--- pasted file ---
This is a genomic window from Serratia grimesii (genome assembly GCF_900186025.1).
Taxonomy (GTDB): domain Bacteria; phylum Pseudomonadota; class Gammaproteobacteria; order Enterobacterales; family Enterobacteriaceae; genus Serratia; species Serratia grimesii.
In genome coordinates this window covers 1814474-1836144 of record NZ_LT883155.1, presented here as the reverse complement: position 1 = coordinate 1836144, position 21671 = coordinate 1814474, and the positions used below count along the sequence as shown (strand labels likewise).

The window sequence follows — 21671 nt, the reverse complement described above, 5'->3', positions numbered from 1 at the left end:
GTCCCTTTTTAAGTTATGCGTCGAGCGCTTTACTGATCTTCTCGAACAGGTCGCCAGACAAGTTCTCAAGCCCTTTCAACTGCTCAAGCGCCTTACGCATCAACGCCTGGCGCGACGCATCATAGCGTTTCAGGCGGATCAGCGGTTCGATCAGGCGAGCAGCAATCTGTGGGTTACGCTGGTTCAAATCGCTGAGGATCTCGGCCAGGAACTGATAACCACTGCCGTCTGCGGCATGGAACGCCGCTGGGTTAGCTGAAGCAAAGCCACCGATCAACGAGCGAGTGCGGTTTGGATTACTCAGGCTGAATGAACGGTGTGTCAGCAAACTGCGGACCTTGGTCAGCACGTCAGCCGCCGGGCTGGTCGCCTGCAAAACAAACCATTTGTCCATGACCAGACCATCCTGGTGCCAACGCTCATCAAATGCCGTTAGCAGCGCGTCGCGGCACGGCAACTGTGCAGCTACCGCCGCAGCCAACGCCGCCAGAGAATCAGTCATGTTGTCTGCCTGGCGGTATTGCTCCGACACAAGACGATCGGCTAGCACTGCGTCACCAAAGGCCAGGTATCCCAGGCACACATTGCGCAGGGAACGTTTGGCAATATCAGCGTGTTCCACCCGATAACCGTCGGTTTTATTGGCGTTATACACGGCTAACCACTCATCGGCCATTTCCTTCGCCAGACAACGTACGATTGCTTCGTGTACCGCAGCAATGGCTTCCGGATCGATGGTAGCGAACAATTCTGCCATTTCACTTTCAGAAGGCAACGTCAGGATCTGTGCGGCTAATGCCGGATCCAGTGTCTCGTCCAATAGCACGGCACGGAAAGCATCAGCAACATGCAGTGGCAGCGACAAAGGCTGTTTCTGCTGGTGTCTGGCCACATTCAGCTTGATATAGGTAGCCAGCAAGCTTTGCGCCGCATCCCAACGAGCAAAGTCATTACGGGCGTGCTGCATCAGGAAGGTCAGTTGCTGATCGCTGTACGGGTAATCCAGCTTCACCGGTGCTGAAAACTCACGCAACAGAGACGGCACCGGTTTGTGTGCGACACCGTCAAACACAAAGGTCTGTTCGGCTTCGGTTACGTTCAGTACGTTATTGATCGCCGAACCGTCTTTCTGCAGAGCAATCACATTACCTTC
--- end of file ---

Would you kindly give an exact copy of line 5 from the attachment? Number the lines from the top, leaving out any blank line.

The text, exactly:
GTCCCTTTTTAAGTTATGCGTCGAGCGCTTTACTGATCTTCTCGAACAGGTCGCCAGACAAGTTCTCAAGCCCTTTCAACTGCTCAAGCGCCTTACGCATCAACGCCTGGCGCGACGCATCATAGCGTTTCAGGCGGATCAGCGGTTCGATCAGGCGAGCAGCAATCTGTGGGTTACGCTGGTTCAAATCGCTGAGGATCTCGGCCAGGAACTGATAACCACTGCCGTCTGCGGCATGGAACGCCGCTGGGTTAGCTGAAGCAAAGCCACCGATCAACGAGCGAGTGCGGTTTGGATTACTCAGGCTGAATGAACGGTGTGTCAGCAAACTGCGGACCTTGGTCAGCACGTCAGCCGCCGGGCTGGTCGCCTGCAAAACAAACCATTTGTCCATGACCAGACCATCCTGGTGCCAACGCTCATCAAATGCCGTTAGCAGCGCGTCGCGGCACGGCAACTGTGCAGCTACCGCCGCAGCCAACGCCGCCAGAGAATCAGTCATGTTGTCTGCCTGGCGGTATTGCTCCGACACAAGACGATCGGCTAGCACTGCGTCACCAAAGGCCAGGTATCCCAGGCACACATTGCGCAGGGAACGTTTGGCAATATCAGCGTGTTCCACCCGATAACCGTCGGTTTTATTGGCGTTATACACGGCTAACCACTCATCGGCCATTTCCTTCGCCAGACAACGTACGATTGCTTCGTGTACCGCAGCAATGGCTTCCGGATCGATGGTAGCGAACAATTCTGCCATTTCACTTTCAGAAGGCAACGTCAGGATCTGTGCGGCTAATGCCGGATCCAGTGTCTCGTCCAATAGCACGGCACGGAAAGCATCAGCAACATGCAGTGGCAGCGACAAAGGCTGTTTCTGCTGGTGTCTGGCCACATTCAGCTTGATATAGGTAGCCAGCAAGCTTTGCGCCGCATCCCAACGAGCAAAGTCATTACGGGCGTGCTGCATCAGGAAGGTCAGTTGCTGATCGCTGTACGGGTAATCCAGCTTCACCGGTGCTGAAAACTCACGCAACAGAGACGGCACCGGTTTGTGTGCGACACCGTCAAACACAAAGGTCTGTTCGGCTTCGGTTACGTTCAGTACGTTATTGATCGCCGAACCGTCTTTCTGCAGAGCAATCACATTACCTTC